Protesters can also get the buttons from groups that have a legal permit to rally. But Mr. Bloomberg conceded yesterday that not everyone who wore a button would be strictly vetted for his or her peacefulness. "Unfortunately, we can't stop an anarchist from getting a button," he said, though he doubted any of them would want to wear one.


August 17, 2004

Fan mail from some flounder

Far too much profanity for the main page--this is, after all, a family website--but definitely worth a click.

The dummy

Back in the summer of 2001, I did a cartoon which portrayed George Bush as a ventriloquist's dummy sitting in Dick Cheney's lap. So when I found out that a company called Great Lakes Science and Novelty was making George Bush dummies for real, I immediately sent them an email. And the happy result is that I, too, can now put words in George Bush's mouth.


August 16, 2004


I'm suddenly getting killed on bandwidth overages and can't figure out why. Some kind readers have offered me alternate space on their servers, but it's going to take me time to get things shifted around, assuming I can even figure out what needs to be moved. In the meantime, this site is going on reserve power--I'm shutting down most of the sidebar stuff for the time being.

...update--I believe I have located the problem, or at least a problem. But I'm going to leave the various pages down for a few days just to make sure.

Employees of Jeb Bush suppressing the black vote in Florida

(Note: this entry posted by Bob Harris)

As you read this, keep in mind that Bush can't win without Florida, and that elderly blacks in Florida are overwhelmingly Democratic:

Bob Herbert, in today's NYT, informs us that armed police officers have been showing up at the homes of elderly black voters in Orlando, many of them active in get-out-the-vote activities, and scaring the crap out of them.

The "investigation" (which officials refuse to discuss, or course) is explained by a lawyer representing the 73-year-old president of the Orlando League of Voters, one of the recipients of this fair-and-balanced treatment:

Joseph Egan, an Orlando lawyer who represents Mr. Thomas, said: "The Voters League has workers who go into the community to do voter registration, drive people to the polls and help with absentee ballots. They are elderly women mostly. They get paid like $100 for four or five months' work, just to offset things like the cost of their gas. They see this political activity as an important contribution to their community. Some of the people in the community had never cast a ballot until the league came to their door and encouraged them to vote."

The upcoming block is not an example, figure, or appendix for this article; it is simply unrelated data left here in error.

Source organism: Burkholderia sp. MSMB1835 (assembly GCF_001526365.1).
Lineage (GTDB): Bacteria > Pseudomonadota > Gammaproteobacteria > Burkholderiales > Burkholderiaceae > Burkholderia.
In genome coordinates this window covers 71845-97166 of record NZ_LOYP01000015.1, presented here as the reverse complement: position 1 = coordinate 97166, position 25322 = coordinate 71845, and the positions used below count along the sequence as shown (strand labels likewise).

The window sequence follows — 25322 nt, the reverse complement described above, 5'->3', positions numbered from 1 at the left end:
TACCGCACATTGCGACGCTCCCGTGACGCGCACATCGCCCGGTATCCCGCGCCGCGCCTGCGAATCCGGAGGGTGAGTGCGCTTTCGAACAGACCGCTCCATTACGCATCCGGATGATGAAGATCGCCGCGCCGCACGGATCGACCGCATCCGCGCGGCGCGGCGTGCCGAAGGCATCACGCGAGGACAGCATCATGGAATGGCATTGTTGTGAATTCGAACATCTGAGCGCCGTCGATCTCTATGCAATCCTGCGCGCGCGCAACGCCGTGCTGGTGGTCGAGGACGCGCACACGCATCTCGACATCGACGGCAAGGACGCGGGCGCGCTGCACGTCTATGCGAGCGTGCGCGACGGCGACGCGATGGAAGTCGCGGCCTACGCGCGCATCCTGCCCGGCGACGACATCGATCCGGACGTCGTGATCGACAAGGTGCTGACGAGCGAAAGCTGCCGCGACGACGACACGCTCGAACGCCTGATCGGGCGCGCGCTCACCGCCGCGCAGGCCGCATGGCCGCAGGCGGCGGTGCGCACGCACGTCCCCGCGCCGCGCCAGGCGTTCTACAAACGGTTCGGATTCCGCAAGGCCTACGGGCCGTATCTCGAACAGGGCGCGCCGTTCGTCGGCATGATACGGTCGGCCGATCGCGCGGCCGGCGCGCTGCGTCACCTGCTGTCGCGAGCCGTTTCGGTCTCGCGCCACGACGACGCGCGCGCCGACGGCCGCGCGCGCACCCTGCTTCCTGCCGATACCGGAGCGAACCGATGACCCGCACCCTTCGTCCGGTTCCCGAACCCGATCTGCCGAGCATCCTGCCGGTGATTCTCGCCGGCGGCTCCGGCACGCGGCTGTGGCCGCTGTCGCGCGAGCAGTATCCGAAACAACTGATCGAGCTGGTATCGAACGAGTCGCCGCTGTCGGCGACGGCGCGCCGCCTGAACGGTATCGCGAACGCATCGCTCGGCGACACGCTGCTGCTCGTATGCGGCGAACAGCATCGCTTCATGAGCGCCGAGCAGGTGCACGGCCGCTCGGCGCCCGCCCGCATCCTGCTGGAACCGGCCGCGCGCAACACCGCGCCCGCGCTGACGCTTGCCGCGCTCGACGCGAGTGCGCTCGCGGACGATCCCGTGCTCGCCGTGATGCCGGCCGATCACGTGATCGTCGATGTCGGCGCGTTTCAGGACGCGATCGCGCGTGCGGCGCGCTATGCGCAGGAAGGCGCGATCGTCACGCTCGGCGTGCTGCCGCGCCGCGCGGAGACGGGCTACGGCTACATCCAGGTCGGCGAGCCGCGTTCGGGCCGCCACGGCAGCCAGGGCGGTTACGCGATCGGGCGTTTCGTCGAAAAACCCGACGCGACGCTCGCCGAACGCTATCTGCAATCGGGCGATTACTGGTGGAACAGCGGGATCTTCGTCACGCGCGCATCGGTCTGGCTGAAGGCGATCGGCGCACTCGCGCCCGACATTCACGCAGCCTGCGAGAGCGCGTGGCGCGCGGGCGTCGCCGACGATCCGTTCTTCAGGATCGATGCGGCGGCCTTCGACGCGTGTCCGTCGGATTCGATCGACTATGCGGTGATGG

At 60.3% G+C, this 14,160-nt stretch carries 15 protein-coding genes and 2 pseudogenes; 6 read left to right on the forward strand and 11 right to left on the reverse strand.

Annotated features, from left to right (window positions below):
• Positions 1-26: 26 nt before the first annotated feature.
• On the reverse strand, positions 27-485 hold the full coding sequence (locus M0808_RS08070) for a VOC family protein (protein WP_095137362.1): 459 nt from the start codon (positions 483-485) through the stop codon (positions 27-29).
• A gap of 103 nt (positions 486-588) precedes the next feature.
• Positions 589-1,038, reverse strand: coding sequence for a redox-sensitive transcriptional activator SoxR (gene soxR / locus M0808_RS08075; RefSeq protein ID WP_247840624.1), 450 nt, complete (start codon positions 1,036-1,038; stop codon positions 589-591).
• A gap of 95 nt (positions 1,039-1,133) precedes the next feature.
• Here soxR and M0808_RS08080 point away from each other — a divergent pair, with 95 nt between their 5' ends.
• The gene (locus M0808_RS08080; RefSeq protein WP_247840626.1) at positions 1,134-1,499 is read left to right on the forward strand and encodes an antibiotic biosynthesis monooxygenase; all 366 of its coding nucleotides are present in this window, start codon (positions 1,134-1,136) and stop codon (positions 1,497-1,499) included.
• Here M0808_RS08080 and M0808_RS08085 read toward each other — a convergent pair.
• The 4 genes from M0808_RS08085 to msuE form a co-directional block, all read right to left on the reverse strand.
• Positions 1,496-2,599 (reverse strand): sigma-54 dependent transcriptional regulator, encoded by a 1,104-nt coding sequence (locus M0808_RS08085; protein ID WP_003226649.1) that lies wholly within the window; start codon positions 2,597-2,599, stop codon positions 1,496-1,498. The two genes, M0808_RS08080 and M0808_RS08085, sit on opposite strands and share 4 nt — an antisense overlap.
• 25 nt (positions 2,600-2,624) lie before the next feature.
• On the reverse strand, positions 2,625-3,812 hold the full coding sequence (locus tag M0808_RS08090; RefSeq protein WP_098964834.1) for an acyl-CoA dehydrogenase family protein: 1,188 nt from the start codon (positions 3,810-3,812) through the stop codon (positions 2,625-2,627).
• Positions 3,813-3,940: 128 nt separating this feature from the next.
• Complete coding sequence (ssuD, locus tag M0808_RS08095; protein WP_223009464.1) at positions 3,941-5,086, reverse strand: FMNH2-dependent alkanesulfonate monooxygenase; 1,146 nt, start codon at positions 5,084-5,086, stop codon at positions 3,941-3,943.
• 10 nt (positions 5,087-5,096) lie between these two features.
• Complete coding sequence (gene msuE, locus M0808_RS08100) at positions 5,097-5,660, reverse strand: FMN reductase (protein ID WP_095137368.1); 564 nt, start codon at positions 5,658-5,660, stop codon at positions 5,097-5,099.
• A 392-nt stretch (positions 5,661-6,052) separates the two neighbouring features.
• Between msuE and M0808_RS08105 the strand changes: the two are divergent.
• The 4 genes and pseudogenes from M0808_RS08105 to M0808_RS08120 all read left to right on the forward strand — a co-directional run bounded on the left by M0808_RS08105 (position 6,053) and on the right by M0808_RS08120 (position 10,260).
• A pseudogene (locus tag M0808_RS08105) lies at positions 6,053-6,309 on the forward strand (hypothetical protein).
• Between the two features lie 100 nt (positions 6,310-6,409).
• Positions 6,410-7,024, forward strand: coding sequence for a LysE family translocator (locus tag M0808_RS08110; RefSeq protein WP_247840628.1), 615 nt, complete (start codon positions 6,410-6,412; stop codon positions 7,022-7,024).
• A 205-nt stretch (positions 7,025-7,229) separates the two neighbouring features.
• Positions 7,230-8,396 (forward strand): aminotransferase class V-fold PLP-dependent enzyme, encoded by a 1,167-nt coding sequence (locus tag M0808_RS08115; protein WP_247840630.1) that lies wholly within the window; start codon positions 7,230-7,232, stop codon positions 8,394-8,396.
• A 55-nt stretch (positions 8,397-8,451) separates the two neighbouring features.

Now, said Mr. Egan, the fear generated by state police officers going into people's homes as part of an ongoing criminal investigation related to voting is threatening to undo much of the good work of the league. He said, "One woman asked me, 'Am I going to go to jail now because I voted by absentee ballot?' "

According to Mr. Egan, "People who have voted by absentee ballot for years are refusing to allow campaign workers to come to their homes. And volunteers who have participated for years in assisting people, particularly the elderly or handicapped, are scared and don't want to risk a criminal investigation."

Is there anything the Bush machine won't stoop to?

These people aren't just unfit for office; they're unfit for basic citizenship.


August 15, 2004

NPR interview re National Scare The Children Preparedness Month

(Note: this entry posted by Bob Harris)

The fine folks at NPR's On The Media kindly followed up on my post on the politicization of Homeland Security with a 5-minute interview, which was delightful. The questions were well-chosen and pointed, and they actually let me respond with coherent thoughts.

Was great to be back in a radio booth. Did that gig for years and years, and would love the chance to do it again... [wistful sigh].